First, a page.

Think back to when you were sixteen years old: what was your dream car? Imagine you could have that car when you were sixteen, but it would be the only car you would ever drive for the rest of your life. How would you take care of that car? Feed it the right fuel, run it regularly, get routine check-ups, surely. Now think about this: when you were sixteen (ish) years old, instead of getting your dream car, you got your adult body, the only body you would ever have for the rest of your life. While brain development continues into your 20s, all of your metabolic processes were beginning to plateau to how they would function for your adult life, until they begin to decline in later adulthood1.
How have you taken care of your body since you were sixteen? One of the best things you will ever do for yourself is create a lifestyle that includes regular exercise. People who exercise regularly have been known to have decreased risk of comorbid diseases, as well as improved mental health. I became passionate about exercise science when I realized how many people in the US were dying from preventable diseases. According to the CDC, heart disease has been the number one cause of death in Americans2. Heart disease is most often the result of inactivity, a poor diet, obesity, and/or smoking3: ALL lifestyle elements that are 100% in our control. Whether or not you are genetically predisposed to heart disease, or any of its risk factors, regular exercise and a complete diet will aid in prevention and contribute to overall health and function. Heart disease may be killing us, but we are still living longer than previous generations. We can do something about how those later years look and feel for us right now.
Even if you are a few (or many) years past sixteen, you can turn your health around and get on track to preventing disease, losing weight, improving performance, and overall just feeling better. Along with health improvements, exercise can have a number of movement benefits, including improved quality of movement for functional tasks, and specific movement skills, depending on what your body requires and how you train.
And therein lies the ultimate question: How should you work out? What is the “right” mode of training for you? There are a lot of activities that can get you to where you want to be: walking, swimming, weight lifting, yoga, pilates, muay thai, kickboxing, run clubs, group fitness classes, rock climbing, cross fit, cycling, and many many more. You could even combine some of these training styles and create a dynamic routine.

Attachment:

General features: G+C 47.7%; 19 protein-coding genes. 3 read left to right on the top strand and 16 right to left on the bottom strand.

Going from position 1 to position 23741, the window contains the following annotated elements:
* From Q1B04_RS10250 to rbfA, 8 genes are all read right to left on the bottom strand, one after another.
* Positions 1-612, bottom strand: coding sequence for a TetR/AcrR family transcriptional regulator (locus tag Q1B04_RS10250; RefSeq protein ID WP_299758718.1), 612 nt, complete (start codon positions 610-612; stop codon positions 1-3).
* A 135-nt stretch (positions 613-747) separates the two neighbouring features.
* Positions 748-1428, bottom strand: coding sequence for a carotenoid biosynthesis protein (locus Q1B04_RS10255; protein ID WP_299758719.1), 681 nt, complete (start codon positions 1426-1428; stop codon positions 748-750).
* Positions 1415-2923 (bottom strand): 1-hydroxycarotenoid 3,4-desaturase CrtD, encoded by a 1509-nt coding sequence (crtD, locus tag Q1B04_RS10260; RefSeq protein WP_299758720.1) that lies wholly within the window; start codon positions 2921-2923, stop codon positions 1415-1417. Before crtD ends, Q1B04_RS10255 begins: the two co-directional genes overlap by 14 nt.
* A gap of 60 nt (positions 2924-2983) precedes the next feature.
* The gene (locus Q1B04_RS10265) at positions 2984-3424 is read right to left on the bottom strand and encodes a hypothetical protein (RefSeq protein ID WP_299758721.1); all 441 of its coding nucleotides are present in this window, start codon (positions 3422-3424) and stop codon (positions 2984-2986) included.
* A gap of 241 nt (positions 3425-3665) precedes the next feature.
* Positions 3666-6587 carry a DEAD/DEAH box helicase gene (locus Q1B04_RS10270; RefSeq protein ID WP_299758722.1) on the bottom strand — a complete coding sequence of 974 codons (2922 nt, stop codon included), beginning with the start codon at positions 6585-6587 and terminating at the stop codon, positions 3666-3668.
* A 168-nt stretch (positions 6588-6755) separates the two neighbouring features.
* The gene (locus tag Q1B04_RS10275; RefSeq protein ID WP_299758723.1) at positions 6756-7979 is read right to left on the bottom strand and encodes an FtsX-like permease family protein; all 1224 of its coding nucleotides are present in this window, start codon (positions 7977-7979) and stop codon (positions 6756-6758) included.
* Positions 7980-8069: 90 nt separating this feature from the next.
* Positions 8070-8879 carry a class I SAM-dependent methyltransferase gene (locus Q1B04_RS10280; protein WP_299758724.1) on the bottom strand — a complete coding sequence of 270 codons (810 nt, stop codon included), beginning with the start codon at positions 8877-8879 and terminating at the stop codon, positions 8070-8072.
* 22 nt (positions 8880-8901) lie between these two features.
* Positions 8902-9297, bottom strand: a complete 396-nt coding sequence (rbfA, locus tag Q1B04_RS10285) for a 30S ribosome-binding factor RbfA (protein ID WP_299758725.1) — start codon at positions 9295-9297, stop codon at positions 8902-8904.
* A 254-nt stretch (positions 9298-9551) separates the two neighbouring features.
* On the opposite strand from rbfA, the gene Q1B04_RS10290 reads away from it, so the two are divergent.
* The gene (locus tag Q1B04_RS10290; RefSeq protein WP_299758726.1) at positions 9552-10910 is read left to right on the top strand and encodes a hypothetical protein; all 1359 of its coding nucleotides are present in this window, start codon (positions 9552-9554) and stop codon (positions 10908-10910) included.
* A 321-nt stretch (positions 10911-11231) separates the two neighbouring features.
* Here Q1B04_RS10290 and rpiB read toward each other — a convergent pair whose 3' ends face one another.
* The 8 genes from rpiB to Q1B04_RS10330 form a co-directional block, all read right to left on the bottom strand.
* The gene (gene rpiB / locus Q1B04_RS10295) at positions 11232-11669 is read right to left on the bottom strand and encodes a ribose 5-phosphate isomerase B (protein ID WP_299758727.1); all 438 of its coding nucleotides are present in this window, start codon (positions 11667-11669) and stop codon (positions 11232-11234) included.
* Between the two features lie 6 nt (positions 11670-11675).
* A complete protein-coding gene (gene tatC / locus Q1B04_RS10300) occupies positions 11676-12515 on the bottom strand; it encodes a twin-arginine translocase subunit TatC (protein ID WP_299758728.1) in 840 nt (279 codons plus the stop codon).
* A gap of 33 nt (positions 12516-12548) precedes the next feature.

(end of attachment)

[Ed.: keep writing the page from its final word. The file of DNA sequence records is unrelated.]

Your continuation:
Just like your dream car, there is no one-size-fits-all for choosing your workout. This article will provide you with some important considerations for making your next steps into exercise, whether you are a beginner, or you are looking to change your regular routine.
Time is probably the greatest limiting factor in exercise, and the number one excuse NOT to work out. Your first step is getting real with your schedule: how much time are you willing to commit to your exercise per week? Next, how can you practically break that down into individual days? The only right answer to these questions is what works for you. The CDC has recommendations for weekly activity in adults (150 minutes of vigorous-intensity activity OR 175 minutes of moderate-intensity activity per week), and in their most recent publication, have found that cardio bouts that are less than 10 minutes can still provide benefits in cardiovascular health4. So, if you can only pop into the gym for 20 minutes and get 8 minutes of intentional exercise in, you are still doing good for your body.
Another consideration with time is working around others’ schedules. Maybe you have kids or pets, or you want to go to a fitness class at a specific time. Shifting your schedule to make everything fit can be challenging, just remember that there are always possibilities to make it work. One of the ways I work through problems is by replacing “buts” with “ands”. For example: “I really want to go to a Zumba class at 5:00, BUT my son has soccer practice at 4:45” becomes “I really want to go to a Zumba class at 5:00, AND my son has soccer practice at 4:45.” With the “and” in place, there is more space to come up with solutions.
Once you plan your time, commit to working your plan. It will take a while to get used to a new routine, but stick to it, and use motivation techniques to keep you on track (more about that later). I also advise giving yourself some flexibility: if you are unable to get your workout in one day, have a backup day. I usually reserve a couple of hours on Saturday, and if I get all of my workouts in that week, I have a couple of hours to relax and take some self-care time.
Take-aways: plan your time, work your plan, be flexible.
Let’s start with goals. Commitments fall apart when there are no goals to attain. “My doctor said I should exercise” is not a goal, and not very motivating. The best goals are SMART goals: Specific, Measurable, Attainable, Realistic, and Timely. For example, my current goal is to back squat 205 pounds for one repetition in three months. The amount of weight and number of repetitions is specific; “one repetition” is determined by a one-rep max test, making it measurable; I know it is attainable based on my current max at 185 pounds and realistic based on my current exercise routine and level of fitness; it is timely because I will accomplish it in three months (not “eventually”).
Your goals may be related to cardiovascular fitness or more functional, like walking/running a certain distance, or being able to ascend and descend stairs without getting tired or sore, and that is great! SMART goals can be applied to anything and can (and should) be used for both long- and short-term goals. The example above is a long-term goal for me, my short-term SMART goal is to back squat 165 for 5 sets of 3 repetitions at the end of my next month of training, which will indicate that I am on track toward my long-term SMART goal.